I’ve had some contact with a few Devs that are trying to build an AD-aware application and was semi-responsible for feeding they questions with great answers. Some of the questions involved simple attribute names or locations where data was stored within the directory, other questions were about performance. Then, just a few minutes ago, I found a question in the Newsgroups that pretty much ended up being an exact copy of the question that I’ve heard a couple of times the last days.
My LDAP search is taking pretty long – why is that? What can I do?
I wont’ go into all the details here but putÂ up a list of questions you may run through and ask yourself and check back that might be a cause of slow/expensive processing ofÂ LDAP queries against AD DS/AD LDS.Â
First of all, it’s important to define what “pretty long” means, really. Is it three seconds? Ten seconds? A minute?
Make sureÂ hardware is not the cause ofÂ the slow responses. Actually, hardware isÂ almost never the causeÂ here but you never know. Check how large your DIT is and how much RAM there is in yourÂ DCs. AD tries to fit (most of)theÂ DIT into RAMÂ so it can access it in-memory, saving I/O and valuable time during query processing. Is that machine under constant load? Try to target a different DC/LDS host to gather information from — does that work better?Attributes searched
Look at the attributes seached. What kind of attributes are part of your filter? Are there attributes that are indexed in AD? (hint: “adfind -sc indexed ldapDisplayName -nodn” for a list of indexed attributes). If there’s no indexed attributes in your query, AD’s going to crawl the whole DIT to search for results (every time!). Help AD be more efficient by either including an indexed attribute in your search filter or indexing an attribute that’s part of your search that currently isn’t indexed. Including an already indexed attribute to your search is probably your best bet here. If you’re searching for users or contacts, try to include that in your search filter ( &(objectClass=user)(objectCategory=person) ). Don’t search for attributes that have little entropy. If 80% of the objects in your directory have a value in attribute x, it’s not worth filtering (x=*). If you’re attribute only has a couple of possible state (preferredHand=left) where only “left” and “right” are possible values, including that attribute to the filter might not shrink the search base noticably.
Try to limit the result base as much as you can by defining the mostÂ limiting filter possible.Question the search base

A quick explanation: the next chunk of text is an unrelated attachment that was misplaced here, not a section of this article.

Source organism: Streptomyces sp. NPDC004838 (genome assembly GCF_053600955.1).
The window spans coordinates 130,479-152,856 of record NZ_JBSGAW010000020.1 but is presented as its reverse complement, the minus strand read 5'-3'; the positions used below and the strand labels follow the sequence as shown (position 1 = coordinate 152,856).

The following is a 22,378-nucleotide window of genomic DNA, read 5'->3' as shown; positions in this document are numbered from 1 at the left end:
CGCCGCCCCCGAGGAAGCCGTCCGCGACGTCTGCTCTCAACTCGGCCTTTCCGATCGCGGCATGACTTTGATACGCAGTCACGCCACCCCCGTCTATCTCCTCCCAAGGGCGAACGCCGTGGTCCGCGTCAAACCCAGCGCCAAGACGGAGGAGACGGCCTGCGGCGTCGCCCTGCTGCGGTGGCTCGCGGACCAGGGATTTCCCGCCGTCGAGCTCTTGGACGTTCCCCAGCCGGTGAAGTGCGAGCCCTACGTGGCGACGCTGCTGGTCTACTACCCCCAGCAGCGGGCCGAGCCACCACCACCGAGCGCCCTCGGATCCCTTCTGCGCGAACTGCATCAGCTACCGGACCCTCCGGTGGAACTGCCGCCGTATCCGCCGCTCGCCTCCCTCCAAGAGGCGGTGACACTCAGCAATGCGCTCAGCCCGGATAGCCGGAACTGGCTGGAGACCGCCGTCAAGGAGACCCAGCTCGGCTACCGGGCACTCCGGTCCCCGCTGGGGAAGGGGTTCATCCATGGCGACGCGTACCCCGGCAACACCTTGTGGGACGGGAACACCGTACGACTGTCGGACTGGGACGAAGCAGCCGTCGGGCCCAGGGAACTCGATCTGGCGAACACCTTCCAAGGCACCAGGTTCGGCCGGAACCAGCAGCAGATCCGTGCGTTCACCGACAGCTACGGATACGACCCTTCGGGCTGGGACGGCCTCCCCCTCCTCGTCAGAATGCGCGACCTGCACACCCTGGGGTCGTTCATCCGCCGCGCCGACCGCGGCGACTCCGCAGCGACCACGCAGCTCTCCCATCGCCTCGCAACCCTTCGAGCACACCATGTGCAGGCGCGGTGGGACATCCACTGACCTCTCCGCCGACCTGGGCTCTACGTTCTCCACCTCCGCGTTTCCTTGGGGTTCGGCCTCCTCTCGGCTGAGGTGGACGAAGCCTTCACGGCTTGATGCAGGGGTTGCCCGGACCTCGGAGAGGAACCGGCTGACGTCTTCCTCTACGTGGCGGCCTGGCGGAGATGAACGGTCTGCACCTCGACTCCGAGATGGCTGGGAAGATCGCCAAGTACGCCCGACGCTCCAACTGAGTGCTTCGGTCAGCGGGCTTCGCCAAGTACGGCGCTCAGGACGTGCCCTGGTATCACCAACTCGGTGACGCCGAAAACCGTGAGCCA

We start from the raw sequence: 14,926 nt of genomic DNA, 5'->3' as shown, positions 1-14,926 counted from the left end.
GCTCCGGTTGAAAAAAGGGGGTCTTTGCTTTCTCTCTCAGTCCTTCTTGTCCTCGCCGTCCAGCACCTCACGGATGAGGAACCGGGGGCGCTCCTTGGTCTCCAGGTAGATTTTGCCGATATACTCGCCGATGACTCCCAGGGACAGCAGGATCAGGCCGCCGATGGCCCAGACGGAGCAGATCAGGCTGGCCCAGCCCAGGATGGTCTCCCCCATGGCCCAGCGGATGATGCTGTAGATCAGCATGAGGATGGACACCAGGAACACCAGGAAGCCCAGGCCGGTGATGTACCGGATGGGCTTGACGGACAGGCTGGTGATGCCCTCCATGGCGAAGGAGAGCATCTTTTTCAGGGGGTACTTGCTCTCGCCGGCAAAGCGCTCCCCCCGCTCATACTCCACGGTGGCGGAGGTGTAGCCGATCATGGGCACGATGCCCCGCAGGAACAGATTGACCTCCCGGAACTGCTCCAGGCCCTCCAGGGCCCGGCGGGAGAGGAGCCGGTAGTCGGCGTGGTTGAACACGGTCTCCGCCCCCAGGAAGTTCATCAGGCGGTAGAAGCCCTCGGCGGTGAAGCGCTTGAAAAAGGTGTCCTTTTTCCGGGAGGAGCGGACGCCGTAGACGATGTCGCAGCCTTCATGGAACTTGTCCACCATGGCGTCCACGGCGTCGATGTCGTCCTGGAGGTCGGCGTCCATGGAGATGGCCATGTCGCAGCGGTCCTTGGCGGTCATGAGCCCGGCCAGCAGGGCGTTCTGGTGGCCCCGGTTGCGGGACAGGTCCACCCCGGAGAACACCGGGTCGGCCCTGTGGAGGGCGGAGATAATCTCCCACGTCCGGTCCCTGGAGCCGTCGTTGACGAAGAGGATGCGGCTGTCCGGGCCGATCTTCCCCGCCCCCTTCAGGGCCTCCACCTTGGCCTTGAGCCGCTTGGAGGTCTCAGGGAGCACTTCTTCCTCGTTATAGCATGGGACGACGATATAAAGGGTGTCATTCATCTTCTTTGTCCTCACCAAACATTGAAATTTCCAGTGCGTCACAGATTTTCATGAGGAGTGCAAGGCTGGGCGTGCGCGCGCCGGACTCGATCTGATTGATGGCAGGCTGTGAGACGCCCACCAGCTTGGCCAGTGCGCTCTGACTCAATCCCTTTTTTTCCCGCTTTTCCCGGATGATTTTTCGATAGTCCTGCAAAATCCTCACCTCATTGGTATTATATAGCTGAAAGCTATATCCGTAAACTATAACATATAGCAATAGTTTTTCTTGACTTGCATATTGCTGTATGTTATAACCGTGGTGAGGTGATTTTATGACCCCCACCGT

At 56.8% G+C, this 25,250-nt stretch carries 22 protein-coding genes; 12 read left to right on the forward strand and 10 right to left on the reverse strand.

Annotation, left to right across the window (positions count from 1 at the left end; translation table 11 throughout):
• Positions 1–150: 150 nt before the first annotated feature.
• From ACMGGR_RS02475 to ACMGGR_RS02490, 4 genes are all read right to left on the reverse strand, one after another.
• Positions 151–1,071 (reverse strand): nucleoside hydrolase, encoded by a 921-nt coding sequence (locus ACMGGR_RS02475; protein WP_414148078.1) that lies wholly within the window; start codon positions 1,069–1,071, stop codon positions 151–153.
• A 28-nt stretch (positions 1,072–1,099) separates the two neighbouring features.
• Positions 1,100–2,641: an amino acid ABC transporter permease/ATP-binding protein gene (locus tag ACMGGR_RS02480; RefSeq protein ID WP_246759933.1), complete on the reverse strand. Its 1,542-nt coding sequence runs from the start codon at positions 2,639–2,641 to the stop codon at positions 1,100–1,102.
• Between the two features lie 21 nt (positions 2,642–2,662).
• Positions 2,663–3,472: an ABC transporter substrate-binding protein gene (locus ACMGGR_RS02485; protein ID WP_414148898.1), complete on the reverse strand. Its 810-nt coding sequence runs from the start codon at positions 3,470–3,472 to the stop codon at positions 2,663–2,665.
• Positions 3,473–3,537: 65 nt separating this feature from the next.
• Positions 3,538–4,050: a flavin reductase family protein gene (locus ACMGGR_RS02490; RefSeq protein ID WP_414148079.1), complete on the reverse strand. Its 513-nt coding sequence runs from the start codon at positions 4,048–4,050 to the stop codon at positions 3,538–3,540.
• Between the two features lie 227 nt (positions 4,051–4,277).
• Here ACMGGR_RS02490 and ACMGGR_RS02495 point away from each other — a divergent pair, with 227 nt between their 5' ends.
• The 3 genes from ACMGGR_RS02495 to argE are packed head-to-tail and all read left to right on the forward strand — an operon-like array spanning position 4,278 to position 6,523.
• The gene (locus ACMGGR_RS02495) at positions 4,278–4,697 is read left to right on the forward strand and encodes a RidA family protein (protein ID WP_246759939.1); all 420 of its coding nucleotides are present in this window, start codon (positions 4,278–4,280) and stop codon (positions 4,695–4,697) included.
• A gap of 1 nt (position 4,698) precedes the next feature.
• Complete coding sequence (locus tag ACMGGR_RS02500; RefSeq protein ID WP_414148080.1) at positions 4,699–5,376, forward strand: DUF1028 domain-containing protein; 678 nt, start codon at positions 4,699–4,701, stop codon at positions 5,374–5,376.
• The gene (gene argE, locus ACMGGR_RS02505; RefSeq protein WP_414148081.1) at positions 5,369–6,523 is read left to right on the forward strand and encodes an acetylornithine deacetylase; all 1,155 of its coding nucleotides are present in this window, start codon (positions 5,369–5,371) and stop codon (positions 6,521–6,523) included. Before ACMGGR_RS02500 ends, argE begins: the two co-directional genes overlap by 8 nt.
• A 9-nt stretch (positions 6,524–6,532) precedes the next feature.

Where are you searching? Are you using the domain root as a search base when all the results are in an OU somewhere in the tree? Try to be specific from there and how far you want to search. Don’t use “Subtree” searches when you know the search results are direct child objects of a specific OU. If you know where you can expect search results, target the search specifically there. Try to create multiple searches with different search roots — that may be more efficient than searching once and targeting the domain root.What is actually taking *so* long?
Turn on diagnostics on the server to check whether you’re running inefficient or expensive queries. A good starting point is “Field Engineering” (http://www.frickelsoft.net/blog/?p=243) and Performance Counters.
Un-Complex your search
Try to tearch the search apart. Are you using a lot of NOT (!) operators in your search? You have some wildcard filters (x=*heim) (y=*text*)Â (z=400*)Â in there, too? Try to remove some of the filters one by one and see whether your search performs faster (while keeping an eye on the search results count, of course!)Compare with other apps
Compare the search with other apps. You have that application in front of you and you know the query it fires to AD? Great, compare the query performance with LDP or ADfind and use their STATS commands/controls to compare the performance. If LDP and ADfind perform well on the same filters, chances are your app just does inefficient things with the search results. Compare the searches right after you rebooted a server with searches after it’s been running for some time. Is there a performance increase? How do ADFind and LDP perform then?
Try to fire up a network trace app (wireshark, network monitor) to see what’s going on on the wire. Is that app targeting a specific LDAP server or is it burning time to find a server using incorrect DNS information? Does it repeat some LDAP queries over and over again? Is the program working correctly i.e. searching the directory by telling it only to return necessary/wanted attributes from the result set or is the whole object torn over the line (I know .NET isÂ a sucker in this!)?